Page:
Kent County Council demands improvements to trouble-hit new hospital transport service run by NSL Care Services
The company in charge of taking patients to hospitals around the county has admitted there are still shortcomings in the service.
Contractor NSL Care Services has been the subject of a large number of complaints about delays and missed appointments since taking on the job in July.
The contract covers 285,000 journeys for all non-emergency patients who come under the new GP care commissioning groups in Kent and Medway.
A patient bus provided by NSL Care Services at the Kent and Canterbury Hospital
Bosses were put in the spotlight over the performance by members of Kent County Council's health scrutiny committee, a watchdog group.
Councillors accused it of failing patients and, in a series of questions, demanded to know when the service would improve.
There was also criticism for health bosses who awarded the contract as they admitted they too had got things wrong.
NSL managing director Alastair Cooper admitted: "We are not happy with it, but we are doing everything we can to move it forward because we need it to be a flagship project.
"We are not doing a good enough job, but we have improved from where we started. It should [the scale of work] not have come as a surprise but some of it was a surprise."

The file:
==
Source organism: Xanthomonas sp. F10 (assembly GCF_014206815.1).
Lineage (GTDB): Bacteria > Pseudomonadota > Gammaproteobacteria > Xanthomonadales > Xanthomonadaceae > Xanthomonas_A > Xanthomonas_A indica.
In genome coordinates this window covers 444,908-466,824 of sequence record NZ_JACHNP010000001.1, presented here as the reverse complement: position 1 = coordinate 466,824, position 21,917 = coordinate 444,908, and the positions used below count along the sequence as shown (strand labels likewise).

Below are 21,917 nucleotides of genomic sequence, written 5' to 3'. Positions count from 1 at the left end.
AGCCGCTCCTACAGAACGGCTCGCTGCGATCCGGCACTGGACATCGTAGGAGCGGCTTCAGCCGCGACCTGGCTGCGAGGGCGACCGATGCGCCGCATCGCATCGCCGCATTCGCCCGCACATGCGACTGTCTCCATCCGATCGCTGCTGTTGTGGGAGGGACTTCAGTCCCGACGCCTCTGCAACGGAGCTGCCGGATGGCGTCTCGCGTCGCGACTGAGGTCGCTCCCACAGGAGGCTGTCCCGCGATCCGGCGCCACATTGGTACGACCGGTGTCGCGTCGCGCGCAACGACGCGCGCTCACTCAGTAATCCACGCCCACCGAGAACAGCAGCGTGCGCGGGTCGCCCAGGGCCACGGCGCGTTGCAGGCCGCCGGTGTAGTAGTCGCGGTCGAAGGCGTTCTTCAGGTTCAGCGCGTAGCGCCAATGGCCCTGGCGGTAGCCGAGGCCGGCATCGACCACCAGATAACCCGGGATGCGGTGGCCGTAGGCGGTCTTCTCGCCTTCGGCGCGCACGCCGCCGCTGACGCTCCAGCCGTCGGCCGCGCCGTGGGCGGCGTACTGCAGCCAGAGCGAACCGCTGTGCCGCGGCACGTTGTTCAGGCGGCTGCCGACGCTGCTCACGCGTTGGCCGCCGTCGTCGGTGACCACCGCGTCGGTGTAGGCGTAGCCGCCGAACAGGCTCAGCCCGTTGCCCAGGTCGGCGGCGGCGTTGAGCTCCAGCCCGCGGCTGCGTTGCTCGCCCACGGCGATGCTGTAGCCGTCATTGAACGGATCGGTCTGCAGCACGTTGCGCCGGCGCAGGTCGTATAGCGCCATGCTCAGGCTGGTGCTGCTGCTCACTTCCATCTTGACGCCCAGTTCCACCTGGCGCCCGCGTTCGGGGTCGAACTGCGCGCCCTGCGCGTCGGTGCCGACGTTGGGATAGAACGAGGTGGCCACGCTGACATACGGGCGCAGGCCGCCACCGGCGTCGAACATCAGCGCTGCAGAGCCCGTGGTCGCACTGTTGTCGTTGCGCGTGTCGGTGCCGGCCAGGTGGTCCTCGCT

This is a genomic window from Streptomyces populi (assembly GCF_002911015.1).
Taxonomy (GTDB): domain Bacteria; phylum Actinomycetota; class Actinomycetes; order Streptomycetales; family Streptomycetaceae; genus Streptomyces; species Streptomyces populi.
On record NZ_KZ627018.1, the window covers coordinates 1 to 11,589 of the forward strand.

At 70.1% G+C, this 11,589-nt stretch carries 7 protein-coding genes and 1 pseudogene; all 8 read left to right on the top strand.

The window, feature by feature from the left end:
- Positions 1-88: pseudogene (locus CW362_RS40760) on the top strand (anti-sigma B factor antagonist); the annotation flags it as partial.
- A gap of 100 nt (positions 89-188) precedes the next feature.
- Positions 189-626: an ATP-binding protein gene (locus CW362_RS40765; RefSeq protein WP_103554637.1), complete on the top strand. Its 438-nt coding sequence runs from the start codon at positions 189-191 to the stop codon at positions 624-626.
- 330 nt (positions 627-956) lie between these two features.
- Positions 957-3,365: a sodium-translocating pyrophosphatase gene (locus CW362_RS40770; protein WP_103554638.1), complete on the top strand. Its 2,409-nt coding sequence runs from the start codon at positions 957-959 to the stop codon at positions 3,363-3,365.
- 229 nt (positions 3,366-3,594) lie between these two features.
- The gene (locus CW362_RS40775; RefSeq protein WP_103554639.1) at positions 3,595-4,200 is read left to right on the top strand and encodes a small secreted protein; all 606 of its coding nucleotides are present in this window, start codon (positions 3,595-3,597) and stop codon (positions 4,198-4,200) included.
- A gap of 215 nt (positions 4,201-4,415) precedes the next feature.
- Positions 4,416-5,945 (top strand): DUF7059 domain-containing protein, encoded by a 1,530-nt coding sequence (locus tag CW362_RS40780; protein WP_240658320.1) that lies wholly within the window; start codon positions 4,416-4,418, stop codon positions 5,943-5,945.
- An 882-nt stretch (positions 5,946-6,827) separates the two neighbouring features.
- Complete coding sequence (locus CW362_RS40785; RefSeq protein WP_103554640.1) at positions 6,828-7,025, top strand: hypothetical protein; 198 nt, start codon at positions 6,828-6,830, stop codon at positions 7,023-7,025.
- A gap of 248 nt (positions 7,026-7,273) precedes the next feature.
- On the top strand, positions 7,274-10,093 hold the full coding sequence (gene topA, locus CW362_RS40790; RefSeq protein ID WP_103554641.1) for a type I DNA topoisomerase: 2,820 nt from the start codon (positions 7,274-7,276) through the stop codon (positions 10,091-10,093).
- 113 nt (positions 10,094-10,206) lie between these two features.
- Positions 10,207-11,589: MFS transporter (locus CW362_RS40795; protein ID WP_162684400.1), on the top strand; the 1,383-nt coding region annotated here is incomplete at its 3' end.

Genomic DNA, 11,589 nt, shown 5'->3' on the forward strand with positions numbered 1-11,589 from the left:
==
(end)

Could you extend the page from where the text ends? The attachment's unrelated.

He said the company had tendered for the work without fully appreciating the number of different health providers involved.
"What makes this new for us is the amount of providers... this is something we should have factored in."
A report from NSL reviewing performance said the company had faced staff shortages because of "high volumes of sickness and absence in the workforce".
But the report also suggested "though there is a lot more to do, it does demonstrate there has been steady and sustained improvement in performance".
But that failed to impress councillors, who lined up to denounce the company and demanded to know if it would face financial penalties for not meeting targets.
Cllr Dan Daley, a Maidstone councillor, said NSL should have known what to expect.
He said: "It should not have come as a surprise...that is not a really viable excuse."
Ian Ayres, NHS West Kent CCG's accountable officer, acknowledged the problems were continuing.
"There is blame on both sides of this. We are not where we should be."
On the question of financial penalties, he said: "We are already on that journey but it is not going to make them do it better.
"None of us saw this coming. We should have done and none of us did."
According to NSL, formal complaints fell last month to 37, lower than 53 in August and 52 in July.
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